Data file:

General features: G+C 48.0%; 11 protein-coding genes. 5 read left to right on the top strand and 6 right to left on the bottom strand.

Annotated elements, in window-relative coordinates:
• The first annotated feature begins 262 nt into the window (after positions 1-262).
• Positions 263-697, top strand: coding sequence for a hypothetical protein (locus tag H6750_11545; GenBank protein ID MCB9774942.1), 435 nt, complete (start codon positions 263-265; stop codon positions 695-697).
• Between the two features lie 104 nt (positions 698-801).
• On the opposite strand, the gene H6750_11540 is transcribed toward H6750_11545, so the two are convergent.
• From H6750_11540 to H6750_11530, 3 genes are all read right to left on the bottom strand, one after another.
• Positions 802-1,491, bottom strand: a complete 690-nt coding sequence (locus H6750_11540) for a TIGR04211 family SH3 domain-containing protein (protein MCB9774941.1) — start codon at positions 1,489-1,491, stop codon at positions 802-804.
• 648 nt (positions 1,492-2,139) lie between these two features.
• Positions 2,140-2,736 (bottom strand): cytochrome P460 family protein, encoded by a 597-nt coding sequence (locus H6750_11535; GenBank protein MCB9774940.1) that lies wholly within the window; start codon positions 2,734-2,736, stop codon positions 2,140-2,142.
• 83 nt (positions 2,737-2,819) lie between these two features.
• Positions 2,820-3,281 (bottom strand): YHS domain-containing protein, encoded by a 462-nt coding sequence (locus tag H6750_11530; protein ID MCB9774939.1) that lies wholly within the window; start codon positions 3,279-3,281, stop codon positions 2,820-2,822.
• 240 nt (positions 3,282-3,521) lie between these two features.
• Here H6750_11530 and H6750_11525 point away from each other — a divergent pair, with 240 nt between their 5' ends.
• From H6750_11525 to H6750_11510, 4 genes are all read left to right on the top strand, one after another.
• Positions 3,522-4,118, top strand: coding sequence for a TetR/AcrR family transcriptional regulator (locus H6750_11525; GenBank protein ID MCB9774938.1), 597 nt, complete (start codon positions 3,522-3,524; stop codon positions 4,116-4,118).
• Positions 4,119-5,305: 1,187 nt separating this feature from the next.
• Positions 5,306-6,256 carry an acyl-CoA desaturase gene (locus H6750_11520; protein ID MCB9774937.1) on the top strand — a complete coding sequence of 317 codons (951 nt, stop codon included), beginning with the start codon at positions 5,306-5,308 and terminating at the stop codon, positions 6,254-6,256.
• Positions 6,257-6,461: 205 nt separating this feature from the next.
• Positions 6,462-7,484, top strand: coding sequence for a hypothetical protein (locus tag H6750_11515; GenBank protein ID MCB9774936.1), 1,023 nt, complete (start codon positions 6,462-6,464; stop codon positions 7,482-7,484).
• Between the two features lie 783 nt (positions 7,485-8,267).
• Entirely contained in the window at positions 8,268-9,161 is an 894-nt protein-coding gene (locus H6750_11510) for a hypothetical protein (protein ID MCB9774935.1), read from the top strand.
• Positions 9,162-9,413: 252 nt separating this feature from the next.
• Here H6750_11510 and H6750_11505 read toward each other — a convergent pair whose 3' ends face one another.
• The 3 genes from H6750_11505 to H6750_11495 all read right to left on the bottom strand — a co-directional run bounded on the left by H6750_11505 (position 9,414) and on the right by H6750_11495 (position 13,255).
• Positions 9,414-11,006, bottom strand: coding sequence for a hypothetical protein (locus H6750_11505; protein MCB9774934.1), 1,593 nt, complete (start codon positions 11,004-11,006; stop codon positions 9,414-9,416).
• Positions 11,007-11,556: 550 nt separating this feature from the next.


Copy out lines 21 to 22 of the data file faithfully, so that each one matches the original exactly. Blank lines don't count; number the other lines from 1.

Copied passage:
• Between the two features lie 783 nt (positions 7,485-8,267).
• Entirely contained in the window at positions 8,268-9,161 is an 894-nt protein-coding gene (locus H6750_11510) for a hypothetical protein (protein ID MCB9774935.1), read from the top strand.